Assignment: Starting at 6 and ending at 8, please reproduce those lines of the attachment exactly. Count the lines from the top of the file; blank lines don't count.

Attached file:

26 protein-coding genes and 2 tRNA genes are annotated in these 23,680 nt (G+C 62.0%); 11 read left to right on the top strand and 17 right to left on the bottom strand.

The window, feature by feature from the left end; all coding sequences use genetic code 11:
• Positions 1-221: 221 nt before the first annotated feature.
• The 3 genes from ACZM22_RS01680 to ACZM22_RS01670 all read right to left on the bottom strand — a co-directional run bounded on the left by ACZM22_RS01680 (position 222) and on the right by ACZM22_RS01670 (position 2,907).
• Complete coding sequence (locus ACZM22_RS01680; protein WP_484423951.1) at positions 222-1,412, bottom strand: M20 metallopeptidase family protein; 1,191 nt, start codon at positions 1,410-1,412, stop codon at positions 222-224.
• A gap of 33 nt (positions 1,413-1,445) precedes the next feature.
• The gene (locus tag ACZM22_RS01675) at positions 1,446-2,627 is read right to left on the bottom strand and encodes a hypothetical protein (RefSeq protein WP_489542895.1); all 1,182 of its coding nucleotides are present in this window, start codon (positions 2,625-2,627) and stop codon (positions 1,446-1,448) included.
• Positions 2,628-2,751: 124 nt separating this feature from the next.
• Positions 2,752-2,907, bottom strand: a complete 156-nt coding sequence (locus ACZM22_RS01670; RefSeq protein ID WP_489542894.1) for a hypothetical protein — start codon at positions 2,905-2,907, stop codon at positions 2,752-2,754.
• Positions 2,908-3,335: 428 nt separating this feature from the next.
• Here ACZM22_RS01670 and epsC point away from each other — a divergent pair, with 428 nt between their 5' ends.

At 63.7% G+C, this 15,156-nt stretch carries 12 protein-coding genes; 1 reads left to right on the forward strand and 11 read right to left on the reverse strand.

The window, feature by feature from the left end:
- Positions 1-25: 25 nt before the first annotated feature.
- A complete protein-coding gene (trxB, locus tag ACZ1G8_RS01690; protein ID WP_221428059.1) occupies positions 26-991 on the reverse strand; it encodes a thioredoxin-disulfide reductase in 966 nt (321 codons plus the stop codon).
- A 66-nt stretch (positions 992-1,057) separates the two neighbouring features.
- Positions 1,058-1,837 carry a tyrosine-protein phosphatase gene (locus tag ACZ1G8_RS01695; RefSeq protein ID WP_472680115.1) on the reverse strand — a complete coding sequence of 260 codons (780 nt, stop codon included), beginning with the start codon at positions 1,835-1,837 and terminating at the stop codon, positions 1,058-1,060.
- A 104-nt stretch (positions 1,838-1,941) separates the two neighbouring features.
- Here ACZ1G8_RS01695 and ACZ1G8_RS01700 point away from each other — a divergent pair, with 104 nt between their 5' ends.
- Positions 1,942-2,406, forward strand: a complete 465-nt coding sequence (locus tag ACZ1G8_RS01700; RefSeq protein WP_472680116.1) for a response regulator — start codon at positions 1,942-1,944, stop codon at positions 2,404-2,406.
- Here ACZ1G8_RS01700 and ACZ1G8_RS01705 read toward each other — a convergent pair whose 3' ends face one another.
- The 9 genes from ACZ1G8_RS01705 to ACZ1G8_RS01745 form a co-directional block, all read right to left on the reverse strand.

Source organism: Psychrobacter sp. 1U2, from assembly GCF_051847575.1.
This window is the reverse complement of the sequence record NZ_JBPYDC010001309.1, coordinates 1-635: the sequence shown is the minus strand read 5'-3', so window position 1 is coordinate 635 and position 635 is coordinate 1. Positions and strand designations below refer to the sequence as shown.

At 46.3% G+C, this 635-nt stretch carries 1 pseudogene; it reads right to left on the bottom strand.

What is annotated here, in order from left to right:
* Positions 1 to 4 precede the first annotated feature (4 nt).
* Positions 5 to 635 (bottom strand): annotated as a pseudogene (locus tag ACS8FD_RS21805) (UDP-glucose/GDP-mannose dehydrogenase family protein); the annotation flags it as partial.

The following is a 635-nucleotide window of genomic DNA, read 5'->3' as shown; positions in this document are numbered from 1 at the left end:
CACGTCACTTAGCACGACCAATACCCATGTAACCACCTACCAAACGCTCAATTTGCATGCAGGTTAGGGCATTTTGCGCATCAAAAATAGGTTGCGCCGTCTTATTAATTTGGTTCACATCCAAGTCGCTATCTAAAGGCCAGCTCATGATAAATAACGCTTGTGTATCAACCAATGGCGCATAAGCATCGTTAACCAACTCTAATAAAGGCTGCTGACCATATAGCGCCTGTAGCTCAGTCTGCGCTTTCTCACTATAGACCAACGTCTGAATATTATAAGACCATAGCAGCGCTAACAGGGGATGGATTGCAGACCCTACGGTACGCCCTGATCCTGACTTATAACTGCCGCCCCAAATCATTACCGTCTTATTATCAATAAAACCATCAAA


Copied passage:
• A gap of 33 nt (positions 1,413-1,445) precedes the next feature.
• The gene (locus tag ACZM22_RS01675) at positions 1,446-2,627 is read right to left on the bottom strand and encodes a hypothetical protein (RefSeq protein WP_489542895.1); all 1,182 of its coding nucleotides are present in this window, start codon (positions 2,625-2,627) and stop codon (positions 1,446-1,448) included.
• Positions 2,628-2,751: 124 nt separating this feature from the next.